Failing to correct hazards, pay OSHA fines gets U.S. business owner taken into custody

An Illinois business owner has been taken into custody after his business failed to correct serious trenching hazards and pay Occupational Safety and Health Administration penalties.  The case illustrates the personal risk to business owners and executives who neglect occupational health and safety legislation.

An April 2013 statement from OSHA said that the business owner had been cited for “seven safety violations, including three willful, for failing to protect workers from cave-ins and moving soil and chunks of asphalt during trenching operations.”

A U.S. judge granted a motion filed by the U.S. Secretary of Labor against the owner, a sewer and water contractor.  OSHA states the business owner had a “long history of failing to comply with OSHA standards and orders of the independent Occupational Safety and Health Review Commission”.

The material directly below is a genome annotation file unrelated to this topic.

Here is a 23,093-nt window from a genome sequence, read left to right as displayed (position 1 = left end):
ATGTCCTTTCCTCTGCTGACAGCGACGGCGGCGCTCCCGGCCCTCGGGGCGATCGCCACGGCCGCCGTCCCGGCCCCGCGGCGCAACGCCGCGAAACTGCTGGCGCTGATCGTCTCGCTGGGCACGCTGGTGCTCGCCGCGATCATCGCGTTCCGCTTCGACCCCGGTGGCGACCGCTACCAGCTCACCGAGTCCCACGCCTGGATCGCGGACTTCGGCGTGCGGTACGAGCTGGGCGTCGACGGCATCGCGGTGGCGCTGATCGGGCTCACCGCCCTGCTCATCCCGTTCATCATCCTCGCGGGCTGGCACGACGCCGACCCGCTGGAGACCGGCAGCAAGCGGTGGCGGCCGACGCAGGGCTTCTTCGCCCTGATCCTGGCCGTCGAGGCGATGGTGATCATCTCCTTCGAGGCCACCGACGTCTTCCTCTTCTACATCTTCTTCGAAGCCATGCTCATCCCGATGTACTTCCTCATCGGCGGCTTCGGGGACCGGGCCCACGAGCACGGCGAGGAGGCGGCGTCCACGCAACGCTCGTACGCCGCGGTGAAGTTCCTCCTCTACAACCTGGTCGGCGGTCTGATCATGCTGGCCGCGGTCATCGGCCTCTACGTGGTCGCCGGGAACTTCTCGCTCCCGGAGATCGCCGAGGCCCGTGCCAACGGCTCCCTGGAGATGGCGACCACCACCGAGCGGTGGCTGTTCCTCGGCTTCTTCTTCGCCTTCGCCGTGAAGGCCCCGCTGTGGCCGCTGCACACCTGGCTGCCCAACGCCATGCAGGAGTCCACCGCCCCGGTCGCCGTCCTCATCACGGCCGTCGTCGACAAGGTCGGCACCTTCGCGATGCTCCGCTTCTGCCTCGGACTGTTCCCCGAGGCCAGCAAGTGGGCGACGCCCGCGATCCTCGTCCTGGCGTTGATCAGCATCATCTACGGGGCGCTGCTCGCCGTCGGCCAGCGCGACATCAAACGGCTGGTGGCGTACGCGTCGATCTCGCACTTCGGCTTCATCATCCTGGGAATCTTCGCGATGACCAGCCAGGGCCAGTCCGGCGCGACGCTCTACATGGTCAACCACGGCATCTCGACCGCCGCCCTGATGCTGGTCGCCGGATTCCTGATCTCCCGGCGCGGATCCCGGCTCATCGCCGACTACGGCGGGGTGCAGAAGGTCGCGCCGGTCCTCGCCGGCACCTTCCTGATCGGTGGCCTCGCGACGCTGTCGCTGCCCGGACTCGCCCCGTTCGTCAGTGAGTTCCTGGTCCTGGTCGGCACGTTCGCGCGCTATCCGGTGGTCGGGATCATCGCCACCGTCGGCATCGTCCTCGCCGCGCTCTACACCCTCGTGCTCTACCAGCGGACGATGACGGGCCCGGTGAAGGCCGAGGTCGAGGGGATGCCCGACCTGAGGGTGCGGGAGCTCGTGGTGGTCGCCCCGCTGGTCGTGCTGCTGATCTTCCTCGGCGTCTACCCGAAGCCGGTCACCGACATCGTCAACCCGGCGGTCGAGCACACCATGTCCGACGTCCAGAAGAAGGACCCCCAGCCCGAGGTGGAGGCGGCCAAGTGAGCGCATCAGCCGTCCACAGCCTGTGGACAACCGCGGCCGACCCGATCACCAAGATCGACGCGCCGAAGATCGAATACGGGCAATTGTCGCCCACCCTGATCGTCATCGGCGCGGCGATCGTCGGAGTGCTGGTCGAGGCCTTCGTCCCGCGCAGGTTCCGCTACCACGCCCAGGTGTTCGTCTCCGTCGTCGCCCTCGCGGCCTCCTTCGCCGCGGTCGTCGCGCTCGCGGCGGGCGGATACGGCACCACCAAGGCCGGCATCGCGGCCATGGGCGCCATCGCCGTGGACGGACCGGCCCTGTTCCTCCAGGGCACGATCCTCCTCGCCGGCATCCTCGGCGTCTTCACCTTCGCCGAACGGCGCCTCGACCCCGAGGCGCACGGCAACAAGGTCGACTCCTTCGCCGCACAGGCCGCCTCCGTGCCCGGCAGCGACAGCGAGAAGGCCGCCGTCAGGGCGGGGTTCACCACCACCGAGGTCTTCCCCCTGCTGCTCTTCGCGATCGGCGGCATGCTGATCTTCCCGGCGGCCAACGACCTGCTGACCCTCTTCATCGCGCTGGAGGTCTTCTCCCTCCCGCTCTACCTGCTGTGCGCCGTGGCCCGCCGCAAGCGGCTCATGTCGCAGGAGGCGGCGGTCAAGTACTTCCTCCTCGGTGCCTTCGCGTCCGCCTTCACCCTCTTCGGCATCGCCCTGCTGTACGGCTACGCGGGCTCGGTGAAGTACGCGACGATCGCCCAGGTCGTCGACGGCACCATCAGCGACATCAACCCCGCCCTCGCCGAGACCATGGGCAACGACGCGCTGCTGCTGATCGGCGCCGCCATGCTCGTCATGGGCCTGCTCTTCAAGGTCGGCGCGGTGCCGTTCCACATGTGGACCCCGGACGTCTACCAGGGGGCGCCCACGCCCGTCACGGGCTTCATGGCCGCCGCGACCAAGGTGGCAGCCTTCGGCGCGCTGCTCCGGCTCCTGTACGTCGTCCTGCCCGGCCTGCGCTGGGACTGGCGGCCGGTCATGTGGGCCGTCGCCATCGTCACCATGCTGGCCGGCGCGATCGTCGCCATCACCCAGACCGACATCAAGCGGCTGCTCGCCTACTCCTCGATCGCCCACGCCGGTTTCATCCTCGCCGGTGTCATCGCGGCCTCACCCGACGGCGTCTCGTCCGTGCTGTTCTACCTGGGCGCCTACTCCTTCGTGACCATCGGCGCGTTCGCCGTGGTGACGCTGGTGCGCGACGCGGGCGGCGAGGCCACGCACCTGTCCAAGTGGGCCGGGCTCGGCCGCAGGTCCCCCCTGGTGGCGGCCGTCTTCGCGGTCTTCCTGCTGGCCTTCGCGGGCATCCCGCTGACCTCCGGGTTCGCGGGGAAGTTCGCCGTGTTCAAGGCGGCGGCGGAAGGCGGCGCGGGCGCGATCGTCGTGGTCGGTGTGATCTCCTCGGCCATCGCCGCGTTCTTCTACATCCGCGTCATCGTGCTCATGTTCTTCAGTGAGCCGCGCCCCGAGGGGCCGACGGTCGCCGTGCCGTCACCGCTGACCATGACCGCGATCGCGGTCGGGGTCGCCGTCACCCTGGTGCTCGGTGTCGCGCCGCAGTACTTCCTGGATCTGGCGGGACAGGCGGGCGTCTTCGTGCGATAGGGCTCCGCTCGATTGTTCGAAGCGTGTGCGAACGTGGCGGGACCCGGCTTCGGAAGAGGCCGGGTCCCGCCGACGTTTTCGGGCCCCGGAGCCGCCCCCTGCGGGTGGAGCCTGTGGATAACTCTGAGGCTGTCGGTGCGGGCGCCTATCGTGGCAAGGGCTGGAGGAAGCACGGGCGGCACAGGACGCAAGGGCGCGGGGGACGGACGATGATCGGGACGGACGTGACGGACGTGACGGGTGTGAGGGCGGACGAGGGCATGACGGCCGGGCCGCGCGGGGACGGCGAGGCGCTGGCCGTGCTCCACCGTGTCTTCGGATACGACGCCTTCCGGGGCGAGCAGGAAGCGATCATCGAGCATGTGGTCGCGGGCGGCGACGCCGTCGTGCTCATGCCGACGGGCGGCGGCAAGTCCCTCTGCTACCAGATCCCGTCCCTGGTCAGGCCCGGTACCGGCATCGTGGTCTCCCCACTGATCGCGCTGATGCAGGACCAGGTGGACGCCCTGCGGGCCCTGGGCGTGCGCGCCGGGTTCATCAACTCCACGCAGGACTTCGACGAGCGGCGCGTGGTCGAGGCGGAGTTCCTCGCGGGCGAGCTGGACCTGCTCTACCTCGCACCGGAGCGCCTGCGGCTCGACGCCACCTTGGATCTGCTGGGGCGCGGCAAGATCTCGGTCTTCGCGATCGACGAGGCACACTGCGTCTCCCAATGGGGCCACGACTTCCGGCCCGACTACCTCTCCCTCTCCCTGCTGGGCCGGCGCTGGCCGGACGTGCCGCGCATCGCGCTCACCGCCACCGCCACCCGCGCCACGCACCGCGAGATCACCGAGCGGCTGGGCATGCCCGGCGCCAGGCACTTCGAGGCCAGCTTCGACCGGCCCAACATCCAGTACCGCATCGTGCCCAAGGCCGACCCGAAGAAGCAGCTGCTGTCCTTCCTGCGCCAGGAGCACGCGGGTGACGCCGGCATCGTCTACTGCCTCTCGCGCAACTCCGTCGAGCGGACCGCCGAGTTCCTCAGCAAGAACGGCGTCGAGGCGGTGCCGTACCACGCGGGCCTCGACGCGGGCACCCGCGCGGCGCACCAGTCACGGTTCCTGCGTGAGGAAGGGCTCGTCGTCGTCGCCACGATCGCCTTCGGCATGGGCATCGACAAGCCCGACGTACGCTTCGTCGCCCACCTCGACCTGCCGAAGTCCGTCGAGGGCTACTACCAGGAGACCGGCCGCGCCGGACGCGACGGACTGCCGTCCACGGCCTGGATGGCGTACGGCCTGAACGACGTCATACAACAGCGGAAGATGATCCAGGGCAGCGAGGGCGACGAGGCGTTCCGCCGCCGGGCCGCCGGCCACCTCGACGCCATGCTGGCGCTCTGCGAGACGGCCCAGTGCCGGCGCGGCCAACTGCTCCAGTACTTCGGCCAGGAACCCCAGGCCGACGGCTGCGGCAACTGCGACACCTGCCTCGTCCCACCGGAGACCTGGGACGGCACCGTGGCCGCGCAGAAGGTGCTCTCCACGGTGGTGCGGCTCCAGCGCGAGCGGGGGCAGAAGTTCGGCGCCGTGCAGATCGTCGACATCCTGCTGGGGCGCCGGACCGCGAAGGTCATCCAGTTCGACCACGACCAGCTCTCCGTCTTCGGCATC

OSHA reports that the court had previously issued an enforcement order against the owner and when he failed to comply, the court held him in contempt.  Then, after receiving no response from the owner, the court granted the Secretary of Labor’s motion to take “coercive actions”, ordering him placed into the custody of the Attorney General.

OSHA says that the owner will remain in custody until he has either fully complied with the court’s enforcement order or demonstrated that he is unable to comply.

OHSA’s statement on this matter may be read here.

Adrian Miedema

About Adrian Miedema

Adrian is a partner in the Toronto Employment group of Dentons Canada LLP. He advises and represents public- and private-sector employers in employment, health and safety and human rights matters. He appears before employment tribunals and all levels of the Ontario courts on behalf of employers. He also advises employers on strategic and risk management considerations in employment policy and contracts.

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